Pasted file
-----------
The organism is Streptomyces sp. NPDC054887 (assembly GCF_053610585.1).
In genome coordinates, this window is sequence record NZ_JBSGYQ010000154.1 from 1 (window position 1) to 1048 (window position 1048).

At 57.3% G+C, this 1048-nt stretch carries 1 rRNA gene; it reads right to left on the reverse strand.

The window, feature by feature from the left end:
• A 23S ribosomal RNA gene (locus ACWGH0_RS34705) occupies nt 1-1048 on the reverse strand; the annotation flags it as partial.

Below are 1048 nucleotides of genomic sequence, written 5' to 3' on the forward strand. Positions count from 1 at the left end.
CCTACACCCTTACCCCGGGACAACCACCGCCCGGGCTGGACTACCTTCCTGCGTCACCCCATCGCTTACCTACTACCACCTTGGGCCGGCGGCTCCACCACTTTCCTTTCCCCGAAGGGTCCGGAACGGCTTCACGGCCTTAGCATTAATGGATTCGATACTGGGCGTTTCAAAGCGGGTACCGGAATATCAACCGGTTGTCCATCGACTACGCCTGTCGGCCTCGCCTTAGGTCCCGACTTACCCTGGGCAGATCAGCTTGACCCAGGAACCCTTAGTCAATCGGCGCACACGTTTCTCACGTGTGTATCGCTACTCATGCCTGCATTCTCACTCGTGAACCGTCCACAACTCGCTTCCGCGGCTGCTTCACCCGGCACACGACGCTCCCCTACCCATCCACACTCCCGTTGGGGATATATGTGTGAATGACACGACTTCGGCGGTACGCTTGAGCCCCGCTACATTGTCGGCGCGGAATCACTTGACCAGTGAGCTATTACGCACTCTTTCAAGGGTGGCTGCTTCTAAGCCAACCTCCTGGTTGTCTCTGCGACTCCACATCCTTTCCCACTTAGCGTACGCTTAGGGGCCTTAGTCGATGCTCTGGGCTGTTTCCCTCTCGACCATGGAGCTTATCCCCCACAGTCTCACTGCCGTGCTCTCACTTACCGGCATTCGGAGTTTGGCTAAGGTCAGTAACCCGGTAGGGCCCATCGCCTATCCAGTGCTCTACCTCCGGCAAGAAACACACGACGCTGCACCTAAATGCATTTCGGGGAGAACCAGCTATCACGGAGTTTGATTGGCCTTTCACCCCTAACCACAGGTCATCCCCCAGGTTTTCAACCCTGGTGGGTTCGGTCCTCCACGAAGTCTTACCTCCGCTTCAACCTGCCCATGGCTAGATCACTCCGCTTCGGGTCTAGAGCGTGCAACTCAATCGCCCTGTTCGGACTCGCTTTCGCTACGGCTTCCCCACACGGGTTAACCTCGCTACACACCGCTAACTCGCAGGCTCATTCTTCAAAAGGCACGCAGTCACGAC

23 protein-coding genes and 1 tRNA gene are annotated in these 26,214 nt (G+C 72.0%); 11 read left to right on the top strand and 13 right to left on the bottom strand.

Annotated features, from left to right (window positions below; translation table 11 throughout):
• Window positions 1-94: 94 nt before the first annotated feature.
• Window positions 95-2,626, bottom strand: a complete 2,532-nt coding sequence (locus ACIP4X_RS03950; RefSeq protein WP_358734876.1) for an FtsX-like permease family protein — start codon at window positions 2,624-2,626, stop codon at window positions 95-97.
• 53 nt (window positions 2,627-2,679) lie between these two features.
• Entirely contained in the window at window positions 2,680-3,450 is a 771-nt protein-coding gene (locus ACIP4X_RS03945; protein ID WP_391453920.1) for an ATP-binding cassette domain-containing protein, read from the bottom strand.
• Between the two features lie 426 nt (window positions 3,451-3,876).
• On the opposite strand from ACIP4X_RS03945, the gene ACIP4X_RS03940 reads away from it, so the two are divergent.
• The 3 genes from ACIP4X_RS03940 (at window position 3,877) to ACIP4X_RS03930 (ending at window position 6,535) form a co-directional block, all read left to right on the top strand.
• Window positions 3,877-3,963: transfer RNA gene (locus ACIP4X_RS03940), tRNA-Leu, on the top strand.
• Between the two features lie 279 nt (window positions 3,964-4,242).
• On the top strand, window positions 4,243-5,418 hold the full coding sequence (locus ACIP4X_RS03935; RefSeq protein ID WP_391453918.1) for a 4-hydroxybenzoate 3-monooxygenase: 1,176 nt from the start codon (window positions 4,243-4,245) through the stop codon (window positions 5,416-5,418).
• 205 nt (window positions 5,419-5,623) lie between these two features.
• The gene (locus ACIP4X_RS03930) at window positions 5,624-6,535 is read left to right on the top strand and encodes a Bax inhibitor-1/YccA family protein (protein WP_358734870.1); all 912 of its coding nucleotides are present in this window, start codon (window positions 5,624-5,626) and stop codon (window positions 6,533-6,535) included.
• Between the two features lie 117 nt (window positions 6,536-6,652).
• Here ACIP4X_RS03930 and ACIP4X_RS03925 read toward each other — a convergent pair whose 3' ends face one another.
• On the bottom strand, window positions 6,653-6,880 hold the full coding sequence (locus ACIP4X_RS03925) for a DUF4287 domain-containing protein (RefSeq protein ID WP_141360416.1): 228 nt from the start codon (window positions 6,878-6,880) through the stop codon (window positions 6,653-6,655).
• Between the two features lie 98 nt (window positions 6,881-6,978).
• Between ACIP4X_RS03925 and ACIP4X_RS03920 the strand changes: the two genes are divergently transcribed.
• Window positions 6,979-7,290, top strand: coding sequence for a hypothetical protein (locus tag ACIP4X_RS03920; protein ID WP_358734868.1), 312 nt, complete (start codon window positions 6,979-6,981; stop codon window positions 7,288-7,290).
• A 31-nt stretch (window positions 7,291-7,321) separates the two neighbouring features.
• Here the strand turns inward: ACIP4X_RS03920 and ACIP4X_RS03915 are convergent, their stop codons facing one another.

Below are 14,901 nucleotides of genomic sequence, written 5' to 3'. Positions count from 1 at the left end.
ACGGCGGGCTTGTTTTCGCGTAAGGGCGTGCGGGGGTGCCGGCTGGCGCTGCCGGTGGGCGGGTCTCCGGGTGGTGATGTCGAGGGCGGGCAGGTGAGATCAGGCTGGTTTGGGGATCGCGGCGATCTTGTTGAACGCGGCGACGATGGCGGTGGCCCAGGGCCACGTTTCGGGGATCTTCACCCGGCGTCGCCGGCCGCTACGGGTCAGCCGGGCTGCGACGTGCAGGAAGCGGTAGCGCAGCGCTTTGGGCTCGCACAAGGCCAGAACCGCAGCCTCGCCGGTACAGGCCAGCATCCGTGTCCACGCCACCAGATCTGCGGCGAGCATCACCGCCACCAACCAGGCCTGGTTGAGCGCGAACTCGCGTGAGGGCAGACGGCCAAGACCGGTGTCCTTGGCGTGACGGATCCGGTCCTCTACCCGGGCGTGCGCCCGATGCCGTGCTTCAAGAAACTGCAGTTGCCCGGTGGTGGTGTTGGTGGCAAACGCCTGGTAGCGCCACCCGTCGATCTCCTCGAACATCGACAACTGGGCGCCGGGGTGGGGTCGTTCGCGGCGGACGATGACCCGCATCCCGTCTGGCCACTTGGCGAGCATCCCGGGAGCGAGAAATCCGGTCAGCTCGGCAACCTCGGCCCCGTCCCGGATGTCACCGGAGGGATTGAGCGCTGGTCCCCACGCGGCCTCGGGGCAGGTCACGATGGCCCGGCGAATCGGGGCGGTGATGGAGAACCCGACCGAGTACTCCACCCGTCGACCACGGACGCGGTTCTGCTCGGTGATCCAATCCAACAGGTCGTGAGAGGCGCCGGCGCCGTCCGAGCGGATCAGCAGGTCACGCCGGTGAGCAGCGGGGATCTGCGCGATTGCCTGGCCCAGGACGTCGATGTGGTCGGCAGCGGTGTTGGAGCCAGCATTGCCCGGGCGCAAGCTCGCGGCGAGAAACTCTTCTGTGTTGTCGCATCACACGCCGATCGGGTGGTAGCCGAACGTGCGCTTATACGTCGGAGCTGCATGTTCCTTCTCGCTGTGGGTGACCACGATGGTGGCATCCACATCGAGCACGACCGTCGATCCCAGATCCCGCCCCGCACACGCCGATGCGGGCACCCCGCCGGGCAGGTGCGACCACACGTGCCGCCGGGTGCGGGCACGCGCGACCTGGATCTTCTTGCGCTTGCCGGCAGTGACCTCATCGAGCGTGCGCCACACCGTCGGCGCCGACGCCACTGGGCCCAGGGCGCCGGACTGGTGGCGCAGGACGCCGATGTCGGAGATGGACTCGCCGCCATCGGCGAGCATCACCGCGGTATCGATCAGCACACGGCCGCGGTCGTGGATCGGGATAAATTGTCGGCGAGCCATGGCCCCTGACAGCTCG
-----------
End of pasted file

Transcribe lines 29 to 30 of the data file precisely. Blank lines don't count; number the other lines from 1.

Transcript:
• Here the strand turns inward: ACIP4X_RS03920 and ACIP4X_RS03915 are convergent, their stop codons facing one another.

Below are 14,901 nucleotides of genomic sequence, written 5' to 3'. Positions count from 1 at the left end.